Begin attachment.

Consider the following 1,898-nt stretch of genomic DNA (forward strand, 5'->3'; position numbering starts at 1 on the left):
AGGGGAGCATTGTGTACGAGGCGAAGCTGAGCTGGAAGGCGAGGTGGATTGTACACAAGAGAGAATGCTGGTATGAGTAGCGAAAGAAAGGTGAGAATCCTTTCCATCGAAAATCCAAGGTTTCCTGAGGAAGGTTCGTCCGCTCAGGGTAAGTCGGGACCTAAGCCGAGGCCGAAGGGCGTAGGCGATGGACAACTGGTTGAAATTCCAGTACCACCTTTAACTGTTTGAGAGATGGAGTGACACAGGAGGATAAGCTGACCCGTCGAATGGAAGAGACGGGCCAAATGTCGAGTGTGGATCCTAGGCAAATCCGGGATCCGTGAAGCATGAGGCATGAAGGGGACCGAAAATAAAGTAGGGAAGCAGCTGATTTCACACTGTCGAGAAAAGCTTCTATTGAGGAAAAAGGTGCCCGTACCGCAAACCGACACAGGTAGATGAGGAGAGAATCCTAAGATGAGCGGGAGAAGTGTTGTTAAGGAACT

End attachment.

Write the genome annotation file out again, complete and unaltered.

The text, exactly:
Consider the following 1,898-nt stretch of genomic DNA (forward strand, 5'->3'; position numbering starts at 1 on the left):
AGGGGAGCATTGTGTACGAGGCGAAGCTGAGCTGGAAGGCGAGGTGGATTGTACACAAGAGAGAATGCTGGTATGAGTAGCGAAAGAAAGGTGAGAATCCTTTCCATCGAAAATCCAAGGTTTCCTGAGGAAGGTTCGTCCGCTCAGGGTAAGTCGGGACCTAAGCCGAGGCCGAAGGGCGTAGGCGATGGACAACTGGTTGAAATTCCAGTACCACCTTTAACTGTTTGAGAGATGGAGTGACACAGGAGGATAAGCTGACCCGTCGAATGGAAGAGACGGGCCAAATGTCGAGTGTGGATCCTAGGCAAATCCGGGATCCGTGAAGCATGAGGCATGAAGGGGACCGAAAATAAAGTAGGGAAGCAGCTGATTTCACACTGTCGAGAAAAGCTTCTATTGAGGAAAAAGGTGCCCGTACCGCAAACCGACACAGGTAGATGAGGAGAGAATCCTAAGATGAGCGGGAGAAGTGTTGTTAAGGAACT